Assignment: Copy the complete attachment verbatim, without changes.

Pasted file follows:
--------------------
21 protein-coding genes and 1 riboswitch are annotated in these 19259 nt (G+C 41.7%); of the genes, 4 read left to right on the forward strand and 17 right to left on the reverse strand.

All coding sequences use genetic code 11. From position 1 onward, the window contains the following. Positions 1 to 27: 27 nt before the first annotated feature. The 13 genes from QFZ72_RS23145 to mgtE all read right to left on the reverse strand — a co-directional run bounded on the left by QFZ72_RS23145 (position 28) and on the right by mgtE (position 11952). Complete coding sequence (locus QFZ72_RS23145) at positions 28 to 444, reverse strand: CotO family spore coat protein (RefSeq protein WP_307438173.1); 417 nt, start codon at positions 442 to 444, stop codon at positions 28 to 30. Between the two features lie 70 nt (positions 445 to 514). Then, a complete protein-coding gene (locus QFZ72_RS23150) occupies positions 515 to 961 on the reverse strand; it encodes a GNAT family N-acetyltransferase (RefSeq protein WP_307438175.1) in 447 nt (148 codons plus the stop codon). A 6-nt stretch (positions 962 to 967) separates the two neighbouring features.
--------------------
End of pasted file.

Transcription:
21 protein-coding genes and 1 riboswitch are annotated in these 19259 nt (G+C 41.7%); of the genes, 4 read left to right on the forward strand and 17 right to left on the reverse strand.

All coding sequences use genetic code 11. From position 1 onward, the window contains the following. Positions 1 to 27: 27 nt before the first annotated feature. The 13 genes from QFZ72_RS23145 to mgtE all read right to left on the reverse strand — a co-directional run bounded on the left by QFZ72_RS23145 (position 28) and on the right by mgtE (position 11952). Complete coding sequence (locus QFZ72_RS23145) at positions 28 to 444, reverse strand: CotO family spore coat protein (RefSeq protein WP_307438173.1); 417 nt, start codon at positions 442 to 444, stop codon at positions 28 to 30. Between the two features lie 70 nt (positions 445 to 514). Then, a complete protein-coding gene (locus QFZ72_RS23150) occupies positions 515 to 961 on the reverse strand; it encodes a GNAT family N-acetyltransferase (RefSeq protein WP_307438175.1) in 447 nt (148 codons plus the stop codon). A 6-nt stretch (positions 962 to 967) separates the two neighbouring features.